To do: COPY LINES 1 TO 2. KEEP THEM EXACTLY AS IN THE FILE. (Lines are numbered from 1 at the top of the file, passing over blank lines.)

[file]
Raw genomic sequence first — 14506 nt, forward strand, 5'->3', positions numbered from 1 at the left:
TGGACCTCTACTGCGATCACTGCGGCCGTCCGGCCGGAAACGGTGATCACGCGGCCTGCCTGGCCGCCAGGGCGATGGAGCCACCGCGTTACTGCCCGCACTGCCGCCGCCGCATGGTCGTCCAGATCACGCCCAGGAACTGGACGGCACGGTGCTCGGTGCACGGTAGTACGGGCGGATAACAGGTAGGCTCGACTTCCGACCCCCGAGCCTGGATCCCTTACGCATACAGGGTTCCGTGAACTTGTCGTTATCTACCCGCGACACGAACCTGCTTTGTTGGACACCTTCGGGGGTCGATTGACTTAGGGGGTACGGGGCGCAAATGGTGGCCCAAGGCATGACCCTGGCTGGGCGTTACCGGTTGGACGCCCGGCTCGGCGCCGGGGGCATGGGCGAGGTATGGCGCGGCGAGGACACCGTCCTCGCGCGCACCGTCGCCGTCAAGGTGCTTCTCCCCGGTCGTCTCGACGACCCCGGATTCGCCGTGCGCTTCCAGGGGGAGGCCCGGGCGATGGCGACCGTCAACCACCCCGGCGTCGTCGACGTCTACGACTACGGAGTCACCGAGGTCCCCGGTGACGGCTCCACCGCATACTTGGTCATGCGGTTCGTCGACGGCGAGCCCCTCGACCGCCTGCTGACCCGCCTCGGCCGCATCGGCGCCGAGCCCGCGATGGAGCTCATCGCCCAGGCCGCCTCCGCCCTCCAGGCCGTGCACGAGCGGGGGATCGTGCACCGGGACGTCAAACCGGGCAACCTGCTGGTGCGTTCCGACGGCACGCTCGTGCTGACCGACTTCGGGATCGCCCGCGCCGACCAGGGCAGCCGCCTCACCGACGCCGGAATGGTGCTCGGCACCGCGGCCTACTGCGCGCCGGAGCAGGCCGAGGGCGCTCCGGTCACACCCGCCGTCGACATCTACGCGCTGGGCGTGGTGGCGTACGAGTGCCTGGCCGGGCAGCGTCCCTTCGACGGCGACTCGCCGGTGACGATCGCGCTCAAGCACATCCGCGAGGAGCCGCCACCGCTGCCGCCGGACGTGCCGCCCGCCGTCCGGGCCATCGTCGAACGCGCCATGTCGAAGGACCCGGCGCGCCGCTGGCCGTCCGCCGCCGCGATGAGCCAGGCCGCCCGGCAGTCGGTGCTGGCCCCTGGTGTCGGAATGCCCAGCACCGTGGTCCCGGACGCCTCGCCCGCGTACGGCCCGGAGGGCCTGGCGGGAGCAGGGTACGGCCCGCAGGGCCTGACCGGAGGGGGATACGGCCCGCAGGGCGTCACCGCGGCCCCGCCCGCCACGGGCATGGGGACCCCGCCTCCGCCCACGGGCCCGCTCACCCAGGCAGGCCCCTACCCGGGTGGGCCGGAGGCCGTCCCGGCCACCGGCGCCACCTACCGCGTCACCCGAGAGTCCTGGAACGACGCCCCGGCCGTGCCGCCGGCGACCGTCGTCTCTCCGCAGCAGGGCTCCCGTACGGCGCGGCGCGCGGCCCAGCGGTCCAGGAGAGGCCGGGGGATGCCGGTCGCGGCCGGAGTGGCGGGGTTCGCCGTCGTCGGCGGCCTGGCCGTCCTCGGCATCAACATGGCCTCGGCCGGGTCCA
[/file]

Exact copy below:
Raw genomic sequence first — 14506 nt, forward strand, 5'->3', positions numbered from 1 at the left:
TGGACCTCTACTGCGATCACTGCGGCCGTCCGGCCGGAAACGGTGATCACGCGGCCTGCCTGGCCGCCAGGGCGATGGAGCCACCGCGTTACTGCCCGCACTGCCGCCGCCGCATGGTCGTCCAGATCACGCCCAGGAACTGGACGGCACGGTGCTCGGTGCACGGTAGTACGGGCGGATAACAGGTAGGCTCGACTTCCGACCCCCGAGCCTGGATCCCTTACGCATACAGGGTTCCGTGAACTTGTCGTTATCTACCCGCGACACGAACCTGCTTTGTTGGACACCTTCGGGGGTCGATTGACTTAGGGGGTACGGGGCGCAAATGGTGGCCCAAGGCATGACCCTGGCTGGGCGTTACCGGTTGGACGCCCGGCTCGGCGCCGGGGGCATGGGCGAGGTATGGCGCGGCGAGGACACCGTCCTCGCGCGCACCGTCGCCGTCAAGGTGCTTCTCCCCGGTCGTCTCGACGACCCCGGATTCGCCGTGCGCTTCCAGGGGGAGGCCCGGGCGATGGCGACCGTCAACCACCCCGGCGTCGTCGACGTCTACGACTACGGAGTCACCGAGGTCCCCGGTGACGGCTCCACCGCATACTTGGTCATGCGGTTCGTCGACGGCGAGCCCCTCGACCGCCTGCTGACCCGCCTCGGCCGCATCGGCGCCGAGCCCGCGATGGAGCTCATCGCCCAGGCCGCCTCCGCCCTCCAGGCCGTGCACGAGCGGGGGATCGTGCACCGGGACGTCAAACCGGGCAACCTGCTGGTGCGTTCCGACGGCACGCTCGTGCTGACCGACTTCGGGATCGCCCGCGCCGACCAGGGCAGCCGCCTCACCGACGCCGGAATGGTGCTCGGCACCGCGGCCTACTGCGCGCCGGAGCAGGCCGAGGGCGCTCCGGTCACACCCGCCGTCGACATCTACGCGCTGGGCGTGGTGGCGTACGAGTGCCTGGCCGGGCAGCGTCCCTTCGACGGCGACTCGCCGGTGACGATCGCGCTCAAGCACATCCGCGAGGAGCCGCCACCGCTGCCGCCGGACGTGCCGCCCGCCGTCCGGGCCATCGTCGAACGCGCCATGTCGAAGGACCCGGCGCGCCGCTGGCCGTCCGCCGCCGCGATGAGCCAGGCCGCCCGGCAGTCGGTGCTGGCCCCTGGTGTCGGAATGCCCAGCACCGTGGTCCCGGACGCCTCGCCCGCGTACGGCCCGGAGGGCCTGGCGGGAGCAGGGTACGGCCCGCAGGGCCTGACCGGAGGGGGATACGGCCCGCAGGGCGTCACCGCGGCCCCGCCCGCCACGGGCATGGGGACCCCGCCTCCGCCCACGGGCCCGCTCACCCAGGCAGGCCCCTACCCGGGTGGGCCGGAGGCCGTCCCGGCCACCGGCGCCACCTACCGCGTCACCCGAGAGTCCTGGAACGACGCCCCGGCCGTGCCGCCGGCGACCGTCGTCTCTCCGCAGCAGGGCTCCCGTACGGCGCGGCGCGCGGCCCAGCGGTCCAGGAGAGGCCGGGGGATGCCGGTCGCGGCCGGAGTGGCGGGGTTCGCCGTCGTCGGCGGCCTGGCCGTCCTCGGCATCAACATGGCCTCGGCCGGGTCCA